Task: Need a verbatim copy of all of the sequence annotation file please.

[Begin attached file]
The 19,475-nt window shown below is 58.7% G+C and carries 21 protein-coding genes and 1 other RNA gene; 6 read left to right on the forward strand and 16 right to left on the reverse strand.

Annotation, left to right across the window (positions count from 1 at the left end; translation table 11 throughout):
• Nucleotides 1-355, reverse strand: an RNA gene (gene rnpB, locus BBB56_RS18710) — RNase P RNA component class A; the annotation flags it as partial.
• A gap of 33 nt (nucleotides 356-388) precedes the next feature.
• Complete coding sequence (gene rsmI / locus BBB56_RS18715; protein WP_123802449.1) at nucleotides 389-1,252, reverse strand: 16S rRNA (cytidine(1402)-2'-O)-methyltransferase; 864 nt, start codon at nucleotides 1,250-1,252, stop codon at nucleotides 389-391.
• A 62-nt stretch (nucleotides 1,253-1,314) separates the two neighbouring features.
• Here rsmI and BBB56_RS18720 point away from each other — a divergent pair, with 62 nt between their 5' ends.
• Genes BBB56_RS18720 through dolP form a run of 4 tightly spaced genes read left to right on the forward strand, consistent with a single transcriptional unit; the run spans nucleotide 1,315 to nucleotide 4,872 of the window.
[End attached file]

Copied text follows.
The 19,475-nt window shown below is 58.7% G+C and carries 21 protein-coding genes and 1 other RNA gene; 6 read left to right on the forward strand and 16 right to left on the reverse strand.

Annotation, left to right across the window (positions count from 1 at the left end; translation table 11 throughout):
• Nucleotides 1-355, reverse strand: an RNA gene (gene rnpB, locus BBB56_RS18710) — RNase P RNA component class A; the annotation flags it as partial.
• A gap of 33 nt (nucleotides 356-388) precedes the next feature.
• Complete coding sequence (gene rsmI / locus BBB56_RS18715; protein WP_123802449.1) at nucleotides 389-1,252, reverse strand: 16S rRNA (cytidine(1402)-2'-O)-methyltransferase; 864 nt, start codon at nucleotides 1,250-1,252, stop codon at nucleotides 389-391.
• A 62-nt stretch (nucleotides 1,253-1,314) separates the two neighbouring features.
• Here rsmI and BBB56_RS18720 point away from each other — a divergent pair, with 62 nt between their 5' ends.
• Genes BBB56_RS18720 through dolP form a run of 4 tightly spaced genes read left to right on the forward strand, consistent with a single transcriptional unit; the run spans nucleotide 1,315 to nucleotide 4,872 of the window.